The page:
Structural steel has been an integral part of the building industry since the development of the Bessemer process in the mid-1800s and its popularity as a construction material continues to be strong. Its strength, stiffness, and ductility make it an appealing choice for structural engineers, especially when challenged to span further while limiting member depths. When planning for a new building framed with structural steel, here are a few tips.
For determining beam depths, a reasonable estimate is that the depth of the beams will be equal to the span divided by 24 (L/24). Another way to state it is ½” of depth is required for every additional foot of span. Most structural steel systems also have girders. A girder is just a type of beam that supports other beams and typically spans between columns. Since girders support more weight than beams, they are typically deeper. An approximate depth of L/15 can be assumed for girders.1 If limiting the overall depth of the structure is the goal, span the girders in the short direction and the beams in the long direction of a rectangular bay.
Deeper is Cheaper
You’ve likely heard this phrase repeatedly from your structural engineer. Of course, it’s somewhat of a myopic standpoint since deeper floor-to-floor heights can add cost elsewhere. However, if saving on structure cost is a goal, allowing more space for structure is the way to go. See the previous point for guidance.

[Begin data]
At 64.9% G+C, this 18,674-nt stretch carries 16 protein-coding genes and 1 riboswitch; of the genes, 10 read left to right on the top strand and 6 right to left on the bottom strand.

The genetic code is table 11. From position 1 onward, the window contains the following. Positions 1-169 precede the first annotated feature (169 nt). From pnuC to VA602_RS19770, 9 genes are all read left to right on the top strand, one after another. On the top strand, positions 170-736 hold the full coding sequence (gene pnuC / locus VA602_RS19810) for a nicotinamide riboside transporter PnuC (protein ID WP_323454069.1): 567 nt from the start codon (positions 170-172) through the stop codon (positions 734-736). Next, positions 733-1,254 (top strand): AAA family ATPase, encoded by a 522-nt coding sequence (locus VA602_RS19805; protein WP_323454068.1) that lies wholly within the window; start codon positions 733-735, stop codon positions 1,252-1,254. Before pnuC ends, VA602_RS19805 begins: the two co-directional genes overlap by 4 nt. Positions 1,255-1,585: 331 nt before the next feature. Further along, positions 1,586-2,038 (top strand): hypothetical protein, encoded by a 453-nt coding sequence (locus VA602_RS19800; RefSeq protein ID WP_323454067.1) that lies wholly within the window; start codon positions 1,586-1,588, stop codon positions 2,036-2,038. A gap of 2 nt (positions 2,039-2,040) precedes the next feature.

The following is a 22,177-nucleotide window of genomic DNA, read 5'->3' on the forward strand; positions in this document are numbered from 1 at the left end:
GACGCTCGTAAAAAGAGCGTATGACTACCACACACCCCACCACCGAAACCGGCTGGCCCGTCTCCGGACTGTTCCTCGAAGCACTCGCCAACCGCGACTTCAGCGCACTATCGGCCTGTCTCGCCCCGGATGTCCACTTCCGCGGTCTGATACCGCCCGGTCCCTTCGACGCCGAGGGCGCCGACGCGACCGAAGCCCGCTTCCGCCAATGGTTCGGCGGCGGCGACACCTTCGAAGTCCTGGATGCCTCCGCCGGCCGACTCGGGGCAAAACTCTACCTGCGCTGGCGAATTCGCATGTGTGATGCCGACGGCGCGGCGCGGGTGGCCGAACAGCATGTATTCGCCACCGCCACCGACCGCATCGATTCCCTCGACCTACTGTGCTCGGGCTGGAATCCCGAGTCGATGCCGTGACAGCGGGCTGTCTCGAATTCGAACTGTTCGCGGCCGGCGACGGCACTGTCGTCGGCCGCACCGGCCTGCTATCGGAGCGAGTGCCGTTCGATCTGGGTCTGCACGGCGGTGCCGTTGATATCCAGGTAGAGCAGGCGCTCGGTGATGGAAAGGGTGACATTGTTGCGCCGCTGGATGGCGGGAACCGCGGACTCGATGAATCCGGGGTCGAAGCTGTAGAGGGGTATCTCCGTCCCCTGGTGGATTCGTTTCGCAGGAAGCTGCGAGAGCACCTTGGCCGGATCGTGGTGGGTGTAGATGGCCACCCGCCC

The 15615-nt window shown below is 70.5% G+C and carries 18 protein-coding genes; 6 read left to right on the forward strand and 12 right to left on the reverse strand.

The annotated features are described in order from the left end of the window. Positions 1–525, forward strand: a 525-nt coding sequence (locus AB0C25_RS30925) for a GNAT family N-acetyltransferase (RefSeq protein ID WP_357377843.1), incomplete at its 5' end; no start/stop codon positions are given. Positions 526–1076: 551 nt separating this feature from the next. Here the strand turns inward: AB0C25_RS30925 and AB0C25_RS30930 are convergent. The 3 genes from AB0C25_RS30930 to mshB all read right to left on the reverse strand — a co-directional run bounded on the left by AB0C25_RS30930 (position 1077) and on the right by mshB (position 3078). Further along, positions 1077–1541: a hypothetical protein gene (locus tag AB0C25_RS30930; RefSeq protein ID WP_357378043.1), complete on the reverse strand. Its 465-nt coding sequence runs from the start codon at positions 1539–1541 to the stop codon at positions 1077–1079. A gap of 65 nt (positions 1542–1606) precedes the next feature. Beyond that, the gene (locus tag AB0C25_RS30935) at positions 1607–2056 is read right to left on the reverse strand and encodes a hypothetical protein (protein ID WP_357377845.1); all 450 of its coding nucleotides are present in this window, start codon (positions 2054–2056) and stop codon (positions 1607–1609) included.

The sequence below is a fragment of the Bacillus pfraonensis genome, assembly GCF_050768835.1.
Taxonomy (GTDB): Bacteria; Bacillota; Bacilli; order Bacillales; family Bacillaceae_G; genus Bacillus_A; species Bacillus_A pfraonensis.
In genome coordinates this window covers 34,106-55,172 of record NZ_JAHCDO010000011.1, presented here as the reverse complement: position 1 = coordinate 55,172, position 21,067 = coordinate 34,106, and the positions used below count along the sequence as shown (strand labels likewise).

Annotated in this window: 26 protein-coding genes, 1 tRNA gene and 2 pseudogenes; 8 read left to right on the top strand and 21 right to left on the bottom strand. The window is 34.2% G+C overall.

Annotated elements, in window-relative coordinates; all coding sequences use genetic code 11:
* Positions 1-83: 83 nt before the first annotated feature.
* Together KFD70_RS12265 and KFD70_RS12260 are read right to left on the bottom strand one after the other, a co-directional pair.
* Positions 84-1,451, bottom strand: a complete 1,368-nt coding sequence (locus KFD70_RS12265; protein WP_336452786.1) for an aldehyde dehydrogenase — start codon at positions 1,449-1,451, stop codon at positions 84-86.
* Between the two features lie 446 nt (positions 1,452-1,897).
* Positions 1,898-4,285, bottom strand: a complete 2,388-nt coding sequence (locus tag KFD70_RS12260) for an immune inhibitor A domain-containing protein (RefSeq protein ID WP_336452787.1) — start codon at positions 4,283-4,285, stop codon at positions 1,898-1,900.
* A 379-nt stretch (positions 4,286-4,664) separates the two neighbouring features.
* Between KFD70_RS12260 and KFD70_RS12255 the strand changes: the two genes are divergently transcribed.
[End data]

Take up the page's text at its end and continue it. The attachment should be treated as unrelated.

While some people may think structural engineers always recommend avoiding cantilevers, that’s not the case. In fact, cantilevers oftentimes make beams more efficient by reducing demands on the back-span (the portion of the beam that isn’t cantilevered). If a cantilever is desired, the key is to have a well-proportioned member which is typically a cantilever length equal to 1/3 the length of the back-span. Another key consideration is whether the cantilever results in costly moment connections (a splice connection with added plates, bolts and/or welds). Moment connections can be avoided if the beam is able to run over the top of a girder or column.
Where possible, plan for a structure that includes a high degree of repetition. Repetition isn’t an engineer just being lazy; it’s a way he or she can save the project money. The repetition of steel beams and columns can save on detailing, fabrication, and erection. One simple way to do this is by providing equal grid spacing.
1Modern Steel Construction, February 2000.